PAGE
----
The Arab satellite television network Al-Jazeera suffered a second day of sustained distributed denial of service (DDOS) attacks against its English and Arabic language Web sites on Wednesday.
The attacks have pushed the network, which is based in Doha, Qatar, off the Web for the time being and forced Al-Jazeera to increase bandwidth for the sites and step up security in a desperate effort to get back online.
"All of our Web sites are down. The U.S. [Web site] is out of order and the Europe [Web site] is under attack. We come up for five or ten minutes and then the attacks bring us down again," said Salah AlSeddiqi, IT manager at Al-Jazeera.
AlSeddiqi and others describe a powerful and coordinated attack on Al-Jazeera's Web sites that began on March 25, shortly after the network published photos of U.S. soldiers who had been taken prisoner by Iraqi forces inside Iraq.
Beginning on Tuesday, Al-Jazeera was hit with traffic in excess of 200 Mbps and up to 300 Mbps, he said.
The network's Web sites typically receive traffic in the range of 50 or 60 Mbps. With the commencement of hostilities, however, traffic to Al-Jazeera's sites had spiked to more than 150 Mbps, AlSeddiqi said.
The attacks were described as a DNS (Domain Name System) flood attack by Joanne Tucker, managing editor of Al-Jazeera's English language Web site, whose address is http://english.aljazeera.net.
DNS flood attacks send a high volume of Internet traffic to the name servers that are responsible for a particular Web domain, rendering those servers unresponsive.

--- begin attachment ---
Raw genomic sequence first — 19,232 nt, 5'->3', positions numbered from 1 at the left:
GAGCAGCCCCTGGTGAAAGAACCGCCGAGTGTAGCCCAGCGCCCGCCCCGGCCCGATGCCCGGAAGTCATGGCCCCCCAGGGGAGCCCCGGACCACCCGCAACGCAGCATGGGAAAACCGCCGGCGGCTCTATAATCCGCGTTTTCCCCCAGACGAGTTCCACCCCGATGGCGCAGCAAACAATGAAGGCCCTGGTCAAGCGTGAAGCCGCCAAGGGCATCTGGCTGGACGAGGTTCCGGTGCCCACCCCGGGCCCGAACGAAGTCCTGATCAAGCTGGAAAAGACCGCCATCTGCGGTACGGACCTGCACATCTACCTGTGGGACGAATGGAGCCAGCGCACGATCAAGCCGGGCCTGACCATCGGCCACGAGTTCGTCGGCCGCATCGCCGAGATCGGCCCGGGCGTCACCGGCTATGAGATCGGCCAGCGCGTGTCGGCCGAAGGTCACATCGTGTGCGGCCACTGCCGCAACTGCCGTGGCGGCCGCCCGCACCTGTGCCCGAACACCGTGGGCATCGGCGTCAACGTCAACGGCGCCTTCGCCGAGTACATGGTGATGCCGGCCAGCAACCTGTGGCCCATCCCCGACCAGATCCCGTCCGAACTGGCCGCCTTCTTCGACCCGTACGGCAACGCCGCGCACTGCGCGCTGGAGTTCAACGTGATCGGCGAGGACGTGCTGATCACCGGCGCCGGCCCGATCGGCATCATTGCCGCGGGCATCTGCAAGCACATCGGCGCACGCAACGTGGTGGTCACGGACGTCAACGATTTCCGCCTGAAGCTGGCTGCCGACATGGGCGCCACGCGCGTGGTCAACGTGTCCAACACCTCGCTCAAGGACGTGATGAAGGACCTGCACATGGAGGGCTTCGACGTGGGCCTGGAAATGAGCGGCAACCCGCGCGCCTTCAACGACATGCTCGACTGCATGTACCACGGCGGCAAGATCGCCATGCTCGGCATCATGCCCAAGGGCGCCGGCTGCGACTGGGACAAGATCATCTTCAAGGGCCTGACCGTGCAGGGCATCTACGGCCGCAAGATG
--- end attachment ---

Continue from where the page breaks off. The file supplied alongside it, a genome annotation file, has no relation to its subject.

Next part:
In response to the attacks, Al-Jazeera attempted to increase its bandwidth allocation, but the attackers scaled their efforts to meet the increase, according to AlSeddiqi.
As a result of the sustained attacks, the Qatarcompany that managed the site told Al-Jazeera on Wednesday that its U.S.-based hosting company said it could no longer continue to host the sites because of the effect of the attacks on other customer Web sites, AlSeddiqi said.
That company, DataPipe, a service of Hoboken Web Services, in Hoboken, New Jersey, said in a statement that it provided hosting services to the Qatarcompany that managed the Al-Jazeera site, but had ended its relationship with that company.
DataPipe did not have a contract or a relationship with Al-Jazeera itself, the company said.
Al-Jazeera was told that its site would continue to be hosted only until the end of March, AlSeddiqi said.
The recent attacks and the decision by one of its Web hosting companies has IT staff at Al-Jazeera suspicious of larger forces that may be at work.
"We feel it's an organization with knowhow and money. They have very powerful machines to do [the attack] and someone to pay for the bandwidth," AlSeddiqi said.
Tucker expressed concerns that the attacks may be part of a coordinated effort to silence the network for coverage that has been critical of the U.S.-led war in Iraq.
"It's a strategy to block access to the site to legitimate visitors. The problem is that any content or information that doesn't boost U.S. morale or unify public opinion might be perceived as a threat to the war effort," Tucker said.